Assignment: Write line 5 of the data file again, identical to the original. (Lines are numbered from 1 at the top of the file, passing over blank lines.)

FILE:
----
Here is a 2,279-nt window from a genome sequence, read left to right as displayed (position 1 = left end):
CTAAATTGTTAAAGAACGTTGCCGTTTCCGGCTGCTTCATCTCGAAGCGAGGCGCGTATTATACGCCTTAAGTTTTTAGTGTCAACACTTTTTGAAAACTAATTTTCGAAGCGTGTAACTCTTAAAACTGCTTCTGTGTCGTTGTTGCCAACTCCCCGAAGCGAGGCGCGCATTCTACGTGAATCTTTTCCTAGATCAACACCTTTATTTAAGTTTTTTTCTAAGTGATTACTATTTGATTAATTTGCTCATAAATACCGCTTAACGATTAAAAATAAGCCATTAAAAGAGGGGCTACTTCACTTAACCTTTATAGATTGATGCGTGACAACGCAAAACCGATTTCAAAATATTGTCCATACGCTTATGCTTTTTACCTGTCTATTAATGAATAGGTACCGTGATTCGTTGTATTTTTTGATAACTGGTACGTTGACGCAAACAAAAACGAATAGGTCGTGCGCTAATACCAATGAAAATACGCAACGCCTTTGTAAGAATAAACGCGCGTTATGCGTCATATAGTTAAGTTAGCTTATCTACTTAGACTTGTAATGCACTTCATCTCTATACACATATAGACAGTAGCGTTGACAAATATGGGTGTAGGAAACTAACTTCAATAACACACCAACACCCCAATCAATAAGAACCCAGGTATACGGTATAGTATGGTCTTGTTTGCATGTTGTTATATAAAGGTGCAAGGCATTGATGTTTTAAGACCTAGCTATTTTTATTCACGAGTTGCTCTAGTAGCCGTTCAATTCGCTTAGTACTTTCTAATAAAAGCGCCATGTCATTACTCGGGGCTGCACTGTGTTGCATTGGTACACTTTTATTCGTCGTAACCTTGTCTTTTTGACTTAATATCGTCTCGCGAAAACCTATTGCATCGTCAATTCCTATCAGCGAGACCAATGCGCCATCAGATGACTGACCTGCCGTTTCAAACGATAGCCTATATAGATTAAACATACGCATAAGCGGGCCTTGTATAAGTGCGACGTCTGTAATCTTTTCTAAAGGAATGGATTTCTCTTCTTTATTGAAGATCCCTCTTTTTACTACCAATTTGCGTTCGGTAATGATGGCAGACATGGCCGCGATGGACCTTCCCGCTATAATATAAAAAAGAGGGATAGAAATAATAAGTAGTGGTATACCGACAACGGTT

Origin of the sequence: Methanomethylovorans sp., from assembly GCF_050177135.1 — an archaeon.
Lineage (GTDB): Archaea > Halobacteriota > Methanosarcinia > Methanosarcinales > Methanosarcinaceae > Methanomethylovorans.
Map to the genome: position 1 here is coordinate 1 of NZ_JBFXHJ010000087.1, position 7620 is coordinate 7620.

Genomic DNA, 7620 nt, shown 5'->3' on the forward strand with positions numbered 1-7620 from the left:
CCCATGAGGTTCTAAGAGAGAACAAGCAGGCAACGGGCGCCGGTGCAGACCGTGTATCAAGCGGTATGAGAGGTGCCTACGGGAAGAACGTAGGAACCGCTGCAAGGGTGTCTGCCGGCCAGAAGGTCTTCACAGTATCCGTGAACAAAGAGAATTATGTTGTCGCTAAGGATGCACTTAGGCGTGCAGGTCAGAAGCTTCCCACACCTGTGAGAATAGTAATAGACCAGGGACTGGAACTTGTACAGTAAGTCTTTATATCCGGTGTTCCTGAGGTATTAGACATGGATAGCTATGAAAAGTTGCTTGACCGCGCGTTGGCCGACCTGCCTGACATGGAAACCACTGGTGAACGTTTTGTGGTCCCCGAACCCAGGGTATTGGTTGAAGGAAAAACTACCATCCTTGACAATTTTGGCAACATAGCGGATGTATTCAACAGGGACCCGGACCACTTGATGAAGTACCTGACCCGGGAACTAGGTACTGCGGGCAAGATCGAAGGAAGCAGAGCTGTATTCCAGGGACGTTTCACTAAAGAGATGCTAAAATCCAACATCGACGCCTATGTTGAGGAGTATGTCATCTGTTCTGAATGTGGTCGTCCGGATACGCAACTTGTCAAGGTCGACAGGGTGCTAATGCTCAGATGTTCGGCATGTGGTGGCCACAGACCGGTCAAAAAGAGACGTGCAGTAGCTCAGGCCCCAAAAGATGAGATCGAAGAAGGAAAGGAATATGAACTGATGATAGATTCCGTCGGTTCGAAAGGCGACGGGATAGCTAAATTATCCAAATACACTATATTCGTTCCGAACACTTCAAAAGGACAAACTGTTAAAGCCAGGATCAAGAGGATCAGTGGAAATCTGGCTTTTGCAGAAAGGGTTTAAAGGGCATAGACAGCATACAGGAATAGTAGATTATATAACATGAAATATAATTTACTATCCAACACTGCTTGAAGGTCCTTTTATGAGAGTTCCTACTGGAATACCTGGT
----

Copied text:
Map to the genome: position 1 here is coordinate 1 of NZ_JBFXHJ010000087.1, position 7620 is coordinate 7620.